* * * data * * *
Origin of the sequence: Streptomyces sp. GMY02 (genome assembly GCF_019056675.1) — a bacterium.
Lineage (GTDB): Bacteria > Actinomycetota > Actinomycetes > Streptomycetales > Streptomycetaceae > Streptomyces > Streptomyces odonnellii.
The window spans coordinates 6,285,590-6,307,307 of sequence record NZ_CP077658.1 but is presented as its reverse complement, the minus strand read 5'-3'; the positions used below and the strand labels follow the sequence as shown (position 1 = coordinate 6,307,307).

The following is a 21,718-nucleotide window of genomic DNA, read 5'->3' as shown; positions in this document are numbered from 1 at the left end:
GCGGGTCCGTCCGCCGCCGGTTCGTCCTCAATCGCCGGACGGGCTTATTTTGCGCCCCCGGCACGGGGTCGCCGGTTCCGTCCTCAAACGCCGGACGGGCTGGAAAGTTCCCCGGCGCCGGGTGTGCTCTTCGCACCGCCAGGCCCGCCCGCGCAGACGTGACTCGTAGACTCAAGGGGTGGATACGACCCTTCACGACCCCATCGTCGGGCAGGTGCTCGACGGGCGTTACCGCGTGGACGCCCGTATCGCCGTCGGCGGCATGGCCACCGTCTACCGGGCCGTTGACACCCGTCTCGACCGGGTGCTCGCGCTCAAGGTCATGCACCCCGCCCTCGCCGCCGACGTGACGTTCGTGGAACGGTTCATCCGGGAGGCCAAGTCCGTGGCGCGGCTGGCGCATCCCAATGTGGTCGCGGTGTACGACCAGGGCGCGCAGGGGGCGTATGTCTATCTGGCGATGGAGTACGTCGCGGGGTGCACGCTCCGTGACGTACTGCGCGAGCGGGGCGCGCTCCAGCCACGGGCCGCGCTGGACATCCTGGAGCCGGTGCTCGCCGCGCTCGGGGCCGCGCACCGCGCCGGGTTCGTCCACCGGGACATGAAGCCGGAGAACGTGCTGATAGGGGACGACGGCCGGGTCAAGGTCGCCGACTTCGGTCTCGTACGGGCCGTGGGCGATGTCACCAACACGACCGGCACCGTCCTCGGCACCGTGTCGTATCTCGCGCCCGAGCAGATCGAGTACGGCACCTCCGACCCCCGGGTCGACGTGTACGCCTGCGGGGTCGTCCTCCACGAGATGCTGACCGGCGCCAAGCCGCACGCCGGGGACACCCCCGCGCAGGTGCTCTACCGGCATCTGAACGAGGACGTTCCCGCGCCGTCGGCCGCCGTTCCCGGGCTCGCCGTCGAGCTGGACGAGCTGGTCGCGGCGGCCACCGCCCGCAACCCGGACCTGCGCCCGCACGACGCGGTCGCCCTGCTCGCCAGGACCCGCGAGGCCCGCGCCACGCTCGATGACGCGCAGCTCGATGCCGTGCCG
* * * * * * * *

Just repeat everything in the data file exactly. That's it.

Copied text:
Origin of the sequence: Streptomyces sp. GMY02 (genome assembly GCF_019056675.1) — a bacterium.
Lineage (GTDB): Bacteria > Actinomycetota > Actinomycetes > Streptomycetales > Streptomycetaceae > Streptomyces > Streptomyces odonnellii.
The window spans coordinates 6,285,590-6,307,307 of sequence record NZ_CP077658.1 but is presented as its reverse complement, the minus strand read 5'-3'; the positions used below and the strand labels follow the sequence as shown (position 1 = coordinate 6,307,307).

The following is a 21,718-nucleotide window of genomic DNA, read 5'->3' as shown; positions in this document are numbered from 1 at the left end:
GCGGGTCCGTCCGCCGCCGGTTCGTCCTCAATCGCCGGACGGGCTTATTTTGCGCCCCCGGCACGGGGTCGCCGGTTCCGTCCTCAAACGCCGGACGGGCTGGAAAGTTCCCCGGCGCCGGGTGTGCTCTTCGCACCGCCAGGCCCGCCCGCGCAGACGTGACTCGTAGACTCAAGGGGTGGATACGACCCTTCACGACCCCATCGTCGGGCAGGTGCTCGACGGGCGTTACCGCGTGGACGCCCGTATCGCCGTCGGCGGCATGGCCACCGTCTACCGGGCCGTTGACACCCGTCTCGACCGGGTGCTCGCGCTCAAGGTCATGCACCCCGCCCTCGCCGCCGACGTGACGTTCGTGGAACGGTTCATCCGGGAGGCCAAGTCCGTGGCGCGGCTGGCGCATCCCAATGTGGTCGCGGTGTACGACCAGGGCGCGCAGGGGGCGTATGTCTATCTGGCGATGGAGTACGTCGCGGGGTGCACGCTCCGTGACGTACTGCGCGAGCGGGGCGCGCTCCAGCCACGGGCCGCGCTGGACATCCTGGAGCCGGTGCTCGCCGCGCTCGGGGCCGCGCACCGCGCCGGGTTCGTCCACCGGGACATGAAGCCGGAGAACGTGCTGATAGGGGACGACGGCCGGGTCAAGGTCGCCGACTTCGGTCTCGTACGGGCCGTGGGCGATGTCACCAACACGACCGGCACCGTCCTCGGCACCGTGTCGTATCTCGCGCCCGAGCAGATCGAGTACGGCACCTCCGACCCCCGGGTCGACGTGTACGCCTGCGGGGTCGTCCTCCACGAGATGCTGACCGGCGCCAAGCCGCACGCCGGGGACACCCCCGCGCAGGTGCTCTACCGGCATCTGAACGAGGACGTTCCCGCGCCGTCGGCCGCCGTTCCCGGGCTCGCCGTCGAGCTGGACGAGCTGGTCGCGGCGGCCACCGCCCGCAACCCGGACCTGCGCCCGCACGACGCGGTCGCCCTGCTCGCCAGGACCCGCGAGGCCCGCGCCACGCTCGATGACGCGCAGCTCGATGCCGTGCCG